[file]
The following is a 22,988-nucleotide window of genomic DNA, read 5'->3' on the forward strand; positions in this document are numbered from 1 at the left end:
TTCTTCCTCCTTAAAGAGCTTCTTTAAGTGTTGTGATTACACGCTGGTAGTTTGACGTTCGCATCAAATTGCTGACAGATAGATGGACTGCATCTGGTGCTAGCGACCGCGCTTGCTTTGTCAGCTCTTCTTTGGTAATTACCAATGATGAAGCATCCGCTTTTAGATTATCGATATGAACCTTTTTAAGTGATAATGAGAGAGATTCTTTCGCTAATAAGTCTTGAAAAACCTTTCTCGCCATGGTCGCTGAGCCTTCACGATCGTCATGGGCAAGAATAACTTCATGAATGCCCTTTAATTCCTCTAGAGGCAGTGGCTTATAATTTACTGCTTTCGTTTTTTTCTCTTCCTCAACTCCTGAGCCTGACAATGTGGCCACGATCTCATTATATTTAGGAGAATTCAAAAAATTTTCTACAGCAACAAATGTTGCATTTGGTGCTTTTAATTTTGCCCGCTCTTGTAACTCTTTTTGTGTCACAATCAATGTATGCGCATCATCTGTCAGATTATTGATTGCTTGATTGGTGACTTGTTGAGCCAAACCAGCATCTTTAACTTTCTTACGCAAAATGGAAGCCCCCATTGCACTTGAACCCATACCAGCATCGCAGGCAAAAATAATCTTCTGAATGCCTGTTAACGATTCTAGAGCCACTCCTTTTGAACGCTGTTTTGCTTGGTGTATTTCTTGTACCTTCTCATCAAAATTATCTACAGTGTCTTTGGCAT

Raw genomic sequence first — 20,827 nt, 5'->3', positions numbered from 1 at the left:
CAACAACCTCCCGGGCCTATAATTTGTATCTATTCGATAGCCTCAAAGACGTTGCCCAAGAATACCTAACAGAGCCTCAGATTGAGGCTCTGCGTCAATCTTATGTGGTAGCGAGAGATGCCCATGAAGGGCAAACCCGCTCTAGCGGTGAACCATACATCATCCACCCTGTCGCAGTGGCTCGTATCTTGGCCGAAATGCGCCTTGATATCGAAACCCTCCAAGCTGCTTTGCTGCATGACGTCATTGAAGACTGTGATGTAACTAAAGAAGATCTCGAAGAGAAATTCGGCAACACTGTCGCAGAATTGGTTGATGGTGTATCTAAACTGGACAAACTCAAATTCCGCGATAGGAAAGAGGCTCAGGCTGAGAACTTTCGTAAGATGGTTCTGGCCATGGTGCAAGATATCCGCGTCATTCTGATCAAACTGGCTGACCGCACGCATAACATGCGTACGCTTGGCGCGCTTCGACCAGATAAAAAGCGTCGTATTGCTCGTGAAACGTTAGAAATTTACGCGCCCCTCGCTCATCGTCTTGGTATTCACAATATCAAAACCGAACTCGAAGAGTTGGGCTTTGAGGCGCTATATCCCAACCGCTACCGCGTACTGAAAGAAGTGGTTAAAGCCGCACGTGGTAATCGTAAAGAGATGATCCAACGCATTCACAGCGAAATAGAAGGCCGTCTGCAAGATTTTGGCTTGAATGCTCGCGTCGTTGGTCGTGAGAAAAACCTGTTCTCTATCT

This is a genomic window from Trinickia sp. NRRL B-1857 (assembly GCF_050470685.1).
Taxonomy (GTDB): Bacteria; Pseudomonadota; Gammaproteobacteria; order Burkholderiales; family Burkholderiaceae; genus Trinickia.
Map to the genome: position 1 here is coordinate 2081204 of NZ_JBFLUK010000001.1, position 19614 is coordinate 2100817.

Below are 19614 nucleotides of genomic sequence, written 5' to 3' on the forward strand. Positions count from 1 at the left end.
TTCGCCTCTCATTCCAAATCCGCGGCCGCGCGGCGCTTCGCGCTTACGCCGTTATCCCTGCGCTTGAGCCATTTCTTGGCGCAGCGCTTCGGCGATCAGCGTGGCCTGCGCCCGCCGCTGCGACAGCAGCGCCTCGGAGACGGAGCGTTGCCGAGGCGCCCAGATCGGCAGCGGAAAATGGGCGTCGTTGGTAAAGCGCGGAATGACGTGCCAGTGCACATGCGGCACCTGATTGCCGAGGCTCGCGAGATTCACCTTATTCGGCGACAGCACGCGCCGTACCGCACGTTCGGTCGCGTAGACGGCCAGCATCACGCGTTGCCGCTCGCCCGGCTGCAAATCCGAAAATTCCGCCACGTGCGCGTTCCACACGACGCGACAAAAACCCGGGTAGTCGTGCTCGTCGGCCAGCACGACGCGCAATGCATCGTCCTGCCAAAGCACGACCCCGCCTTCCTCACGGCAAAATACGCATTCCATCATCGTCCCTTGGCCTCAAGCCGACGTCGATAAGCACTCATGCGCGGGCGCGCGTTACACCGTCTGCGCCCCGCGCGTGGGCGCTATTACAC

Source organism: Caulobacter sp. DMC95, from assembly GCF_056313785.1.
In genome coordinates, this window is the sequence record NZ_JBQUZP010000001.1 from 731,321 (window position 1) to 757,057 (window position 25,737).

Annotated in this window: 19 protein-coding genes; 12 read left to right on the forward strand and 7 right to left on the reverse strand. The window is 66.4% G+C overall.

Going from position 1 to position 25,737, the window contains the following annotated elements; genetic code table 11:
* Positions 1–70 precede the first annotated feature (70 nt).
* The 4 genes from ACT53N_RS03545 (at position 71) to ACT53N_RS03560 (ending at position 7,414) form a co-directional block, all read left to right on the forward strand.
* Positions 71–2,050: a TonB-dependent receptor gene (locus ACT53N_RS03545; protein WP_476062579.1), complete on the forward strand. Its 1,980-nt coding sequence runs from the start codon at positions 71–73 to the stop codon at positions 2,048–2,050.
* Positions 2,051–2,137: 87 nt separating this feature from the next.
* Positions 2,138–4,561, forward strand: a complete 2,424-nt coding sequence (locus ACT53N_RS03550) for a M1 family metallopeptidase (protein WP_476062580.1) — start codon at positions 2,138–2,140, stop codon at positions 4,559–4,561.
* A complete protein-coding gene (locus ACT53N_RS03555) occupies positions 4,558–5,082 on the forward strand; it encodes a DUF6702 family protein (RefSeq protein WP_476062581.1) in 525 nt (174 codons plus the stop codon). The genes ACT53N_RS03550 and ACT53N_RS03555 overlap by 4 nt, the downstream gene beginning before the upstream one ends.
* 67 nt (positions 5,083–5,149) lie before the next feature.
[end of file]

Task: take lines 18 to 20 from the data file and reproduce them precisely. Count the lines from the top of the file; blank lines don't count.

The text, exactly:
* Positions 2,138–4,561, forward strand: a complete 2,424-nt coding sequence (locus ACT53N_RS03550) for a M1 family metallopeptidase (protein WP_476062580.1) — start codon at positions 2,138–2,140, stop codon at positions 4,559–4,561.
* A complete protein-coding gene (locus ACT53N_RS03555) occupies positions 4,558–5,082 on the forward strand; it encodes a DUF6702 family protein (RefSeq protein WP_476062581.1) in 525 nt (174 codons plus the stop codon). The genes ACT53N_RS03550 and ACT53N_RS03555 overlap by 4 nt, the downstream gene beginning before the upstream one ends.
* 67 nt (positions 5,083–5,149) lie before the next feature.